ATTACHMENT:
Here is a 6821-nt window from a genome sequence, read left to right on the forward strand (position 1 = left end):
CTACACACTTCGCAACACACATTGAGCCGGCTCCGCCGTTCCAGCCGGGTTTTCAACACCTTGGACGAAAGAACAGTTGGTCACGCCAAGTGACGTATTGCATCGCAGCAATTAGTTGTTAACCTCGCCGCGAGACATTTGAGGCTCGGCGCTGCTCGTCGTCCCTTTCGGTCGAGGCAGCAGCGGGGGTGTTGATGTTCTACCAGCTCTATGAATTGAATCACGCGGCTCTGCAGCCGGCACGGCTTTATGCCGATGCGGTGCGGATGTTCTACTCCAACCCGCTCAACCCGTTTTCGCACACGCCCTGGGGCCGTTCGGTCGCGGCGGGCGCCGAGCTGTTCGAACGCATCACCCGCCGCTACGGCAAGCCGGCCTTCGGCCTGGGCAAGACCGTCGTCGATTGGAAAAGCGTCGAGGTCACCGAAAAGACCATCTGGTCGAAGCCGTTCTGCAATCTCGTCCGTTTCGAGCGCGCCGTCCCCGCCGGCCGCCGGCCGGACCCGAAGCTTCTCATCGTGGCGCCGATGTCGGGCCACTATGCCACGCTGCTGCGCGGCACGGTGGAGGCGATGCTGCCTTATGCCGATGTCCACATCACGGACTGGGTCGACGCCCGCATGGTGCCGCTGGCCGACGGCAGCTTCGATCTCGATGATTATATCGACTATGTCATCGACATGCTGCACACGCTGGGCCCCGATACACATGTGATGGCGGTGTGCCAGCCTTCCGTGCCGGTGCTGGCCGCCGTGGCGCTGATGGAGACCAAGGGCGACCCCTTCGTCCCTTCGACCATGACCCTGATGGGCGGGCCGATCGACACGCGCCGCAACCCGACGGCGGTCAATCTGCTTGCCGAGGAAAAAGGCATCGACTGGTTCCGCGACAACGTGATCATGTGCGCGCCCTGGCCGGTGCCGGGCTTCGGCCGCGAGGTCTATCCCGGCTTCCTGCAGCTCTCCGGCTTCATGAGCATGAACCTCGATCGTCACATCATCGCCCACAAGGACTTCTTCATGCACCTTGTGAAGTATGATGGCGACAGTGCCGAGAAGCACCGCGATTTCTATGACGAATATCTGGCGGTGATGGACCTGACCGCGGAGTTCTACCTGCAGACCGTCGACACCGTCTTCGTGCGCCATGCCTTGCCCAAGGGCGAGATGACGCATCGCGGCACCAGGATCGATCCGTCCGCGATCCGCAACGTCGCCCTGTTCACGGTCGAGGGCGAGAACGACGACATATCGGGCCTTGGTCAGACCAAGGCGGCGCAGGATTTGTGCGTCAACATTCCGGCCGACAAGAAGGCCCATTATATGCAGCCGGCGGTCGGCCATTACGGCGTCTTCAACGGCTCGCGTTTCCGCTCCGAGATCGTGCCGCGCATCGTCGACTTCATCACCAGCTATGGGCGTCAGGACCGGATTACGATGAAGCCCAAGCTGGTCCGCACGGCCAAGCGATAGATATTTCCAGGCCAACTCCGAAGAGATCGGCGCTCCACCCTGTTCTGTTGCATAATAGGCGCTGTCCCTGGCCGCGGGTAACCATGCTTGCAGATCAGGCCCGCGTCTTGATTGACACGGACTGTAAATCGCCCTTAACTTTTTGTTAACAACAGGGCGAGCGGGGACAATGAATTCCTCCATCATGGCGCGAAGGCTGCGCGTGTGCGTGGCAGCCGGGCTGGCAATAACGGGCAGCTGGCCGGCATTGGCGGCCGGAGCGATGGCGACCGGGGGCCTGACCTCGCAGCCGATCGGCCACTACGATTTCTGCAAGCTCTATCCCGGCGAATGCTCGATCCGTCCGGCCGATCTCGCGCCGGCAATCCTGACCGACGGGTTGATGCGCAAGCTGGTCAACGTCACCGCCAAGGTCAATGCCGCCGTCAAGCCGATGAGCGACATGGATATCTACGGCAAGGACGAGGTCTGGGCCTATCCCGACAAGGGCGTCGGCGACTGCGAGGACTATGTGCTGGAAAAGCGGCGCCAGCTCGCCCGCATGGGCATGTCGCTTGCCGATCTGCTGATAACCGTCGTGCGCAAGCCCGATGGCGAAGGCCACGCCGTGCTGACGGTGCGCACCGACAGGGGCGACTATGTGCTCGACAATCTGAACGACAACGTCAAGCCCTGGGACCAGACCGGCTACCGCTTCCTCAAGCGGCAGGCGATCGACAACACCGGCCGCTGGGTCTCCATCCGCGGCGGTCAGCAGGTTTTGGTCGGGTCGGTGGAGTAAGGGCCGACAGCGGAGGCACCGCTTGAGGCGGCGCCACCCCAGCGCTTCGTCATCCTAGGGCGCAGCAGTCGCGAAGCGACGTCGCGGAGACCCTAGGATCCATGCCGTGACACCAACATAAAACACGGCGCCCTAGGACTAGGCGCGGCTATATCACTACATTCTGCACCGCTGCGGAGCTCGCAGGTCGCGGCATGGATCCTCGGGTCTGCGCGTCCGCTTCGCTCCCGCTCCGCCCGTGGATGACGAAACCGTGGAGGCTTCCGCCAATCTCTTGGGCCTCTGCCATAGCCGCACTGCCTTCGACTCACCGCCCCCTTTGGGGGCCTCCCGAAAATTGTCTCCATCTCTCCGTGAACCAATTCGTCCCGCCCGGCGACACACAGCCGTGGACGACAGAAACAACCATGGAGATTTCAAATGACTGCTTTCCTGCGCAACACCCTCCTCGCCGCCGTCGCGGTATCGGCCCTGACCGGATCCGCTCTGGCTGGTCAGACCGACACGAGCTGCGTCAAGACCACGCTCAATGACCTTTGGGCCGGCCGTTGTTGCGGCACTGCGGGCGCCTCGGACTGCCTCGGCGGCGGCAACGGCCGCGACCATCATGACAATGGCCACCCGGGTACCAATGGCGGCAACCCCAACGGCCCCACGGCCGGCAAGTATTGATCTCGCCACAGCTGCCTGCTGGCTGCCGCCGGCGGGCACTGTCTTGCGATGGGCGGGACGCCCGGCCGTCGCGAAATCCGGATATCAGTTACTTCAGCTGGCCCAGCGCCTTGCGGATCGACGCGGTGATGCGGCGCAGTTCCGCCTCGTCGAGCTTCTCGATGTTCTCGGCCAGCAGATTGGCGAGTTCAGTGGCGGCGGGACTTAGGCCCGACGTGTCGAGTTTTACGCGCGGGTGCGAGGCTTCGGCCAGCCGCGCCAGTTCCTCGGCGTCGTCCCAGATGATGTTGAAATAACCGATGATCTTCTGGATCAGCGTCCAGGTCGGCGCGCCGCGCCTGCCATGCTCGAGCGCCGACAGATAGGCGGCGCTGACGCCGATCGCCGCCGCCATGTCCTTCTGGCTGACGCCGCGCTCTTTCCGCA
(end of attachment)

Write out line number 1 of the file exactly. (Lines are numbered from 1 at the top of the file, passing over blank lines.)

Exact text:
Here is a 6821-nt window from a genome sequence, read left to right on the forward strand (position 1 = left end):